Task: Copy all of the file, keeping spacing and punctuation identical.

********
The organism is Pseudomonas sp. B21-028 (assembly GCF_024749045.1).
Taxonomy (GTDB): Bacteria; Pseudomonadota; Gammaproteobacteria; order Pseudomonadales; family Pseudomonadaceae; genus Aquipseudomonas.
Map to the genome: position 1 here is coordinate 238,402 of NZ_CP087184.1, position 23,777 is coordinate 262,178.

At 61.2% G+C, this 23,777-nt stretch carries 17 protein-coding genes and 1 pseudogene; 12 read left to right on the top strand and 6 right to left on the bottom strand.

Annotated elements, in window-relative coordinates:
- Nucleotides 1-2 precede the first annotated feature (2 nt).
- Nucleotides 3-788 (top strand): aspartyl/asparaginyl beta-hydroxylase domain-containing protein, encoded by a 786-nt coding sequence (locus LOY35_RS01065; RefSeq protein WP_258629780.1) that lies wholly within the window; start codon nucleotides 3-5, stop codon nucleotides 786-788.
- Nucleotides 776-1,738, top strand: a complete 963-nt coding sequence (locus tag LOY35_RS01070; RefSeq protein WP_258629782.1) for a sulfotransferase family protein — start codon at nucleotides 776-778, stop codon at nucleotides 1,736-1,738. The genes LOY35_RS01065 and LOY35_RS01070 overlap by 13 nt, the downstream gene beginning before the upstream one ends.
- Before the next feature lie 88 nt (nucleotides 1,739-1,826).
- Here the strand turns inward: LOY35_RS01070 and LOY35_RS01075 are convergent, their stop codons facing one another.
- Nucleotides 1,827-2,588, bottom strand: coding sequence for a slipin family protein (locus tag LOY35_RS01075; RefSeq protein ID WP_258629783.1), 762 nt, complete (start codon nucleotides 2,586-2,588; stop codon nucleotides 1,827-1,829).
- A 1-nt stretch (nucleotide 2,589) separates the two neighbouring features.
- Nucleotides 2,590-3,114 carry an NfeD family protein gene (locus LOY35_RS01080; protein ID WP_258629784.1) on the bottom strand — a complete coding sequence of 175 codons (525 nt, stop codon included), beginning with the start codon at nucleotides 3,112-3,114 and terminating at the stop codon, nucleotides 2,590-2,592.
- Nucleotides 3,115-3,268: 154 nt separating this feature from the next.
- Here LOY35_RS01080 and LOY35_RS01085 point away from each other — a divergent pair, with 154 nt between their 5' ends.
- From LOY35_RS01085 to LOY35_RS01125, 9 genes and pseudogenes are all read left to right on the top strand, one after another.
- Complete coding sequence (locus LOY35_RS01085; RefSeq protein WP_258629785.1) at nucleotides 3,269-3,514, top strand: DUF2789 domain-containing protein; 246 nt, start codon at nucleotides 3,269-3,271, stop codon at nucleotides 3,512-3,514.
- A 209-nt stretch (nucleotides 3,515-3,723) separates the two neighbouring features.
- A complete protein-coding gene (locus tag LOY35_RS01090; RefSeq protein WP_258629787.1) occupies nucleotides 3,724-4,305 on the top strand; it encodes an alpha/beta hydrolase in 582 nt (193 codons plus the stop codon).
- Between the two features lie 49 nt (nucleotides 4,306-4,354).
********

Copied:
The organism is Pseudomonas sp. B21-028 (assembly GCF_024749045.1).
Taxonomy (GTDB): Bacteria; Pseudomonadota; Gammaproteobacteria; order Pseudomonadales; family Pseudomonadaceae; genus Aquipseudomonas.
Map to the genome: position 1 here is coordinate 238,402 of NZ_CP087184.1, position 23,777 is coordinate 262,178.

At 61.2% G+C, this 23,777-nt stretch carries 17 protein-coding genes and 1 pseudogene; 12 read left to right on the top strand and 6 right to left on the bottom strand.

Annotated elements, in window-relative coordinates:
- Nucleotides 1-2 precede the first annotated feature (2 nt).
- Nucleotides 3-788 (top strand): aspartyl/asparaginyl beta-hydroxylase domain-containing protein, encoded by a 786-nt coding sequence (locus LOY35_RS01065; RefSeq protein WP_258629780.1) that lies wholly within the window; start codon nucleotides 3-5, stop codon nucleotides 786-788.
- Nucleotides 776-1,738, top strand: a complete 963-nt coding sequence (locus tag LOY35_RS01070; RefSeq protein WP_258629782.1) for a sulfotransferase family protein — start codon at nucleotides 776-778, stop codon at nucleotides 1,736-1,738. The genes LOY35_RS01065 and LOY35_RS01070 overlap by 13 nt, the downstream gene beginning before the upstream one ends.
- Before the next feature lie 88 nt (nucleotides 1,739-1,826).
- Here the strand turns inward: LOY35_RS01070 and LOY35_RS01075 are convergent, their stop codons facing one another.
- Nucleotides 1,827-2,588, bottom strand: coding sequence for a slipin family protein (locus tag LOY35_RS01075; RefSeq protein ID WP_258629783.1), 762 nt, complete (start codon nucleotides 2,586-2,588; stop codon nucleotides 1,827-1,829).
- A 1-nt stretch (nucleotide 2,589) separates the two neighbouring features.
- Nucleotides 2,590-3,114 carry an NfeD family protein gene (locus LOY35_RS01080; protein ID WP_258629784.1) on the bottom strand — a complete coding sequence of 175 codons (525 nt, stop codon included), beginning with the start codon at nucleotides 3,112-3,114 and terminating at the stop codon, nucleotides 2,590-2,592.
- Nucleotides 3,115-3,268: 154 nt separating this feature from the next.
- Here LOY35_RS01080 and LOY35_RS01085 point away from each other — a divergent pair, with 154 nt between their 5' ends.
- From LOY35_RS01085 to LOY35_RS01125, 9 genes and pseudogenes are all read left to right on the top strand, one after another.
- Complete coding sequence (locus LOY35_RS01085; RefSeq protein WP_258629785.1) at nucleotides 3,269-3,514, top strand: DUF2789 domain-containing protein; 246 nt, start codon at nucleotides 3,269-3,271, stop codon at nucleotides 3,512-3,514.
- A 209-nt stretch (nucleotides 3,515-3,723) separates the two neighbouring features.
- A complete protein-coding gene (locus tag LOY35_RS01090; RefSeq protein WP_258629787.1) occupies nucleotides 3,724-4,305 on the top strand; it encodes an alpha/beta hydrolase in 582 nt (193 codons plus the stop codon).
- Between the two features lie 49 nt (nucleotides 4,306-4,354).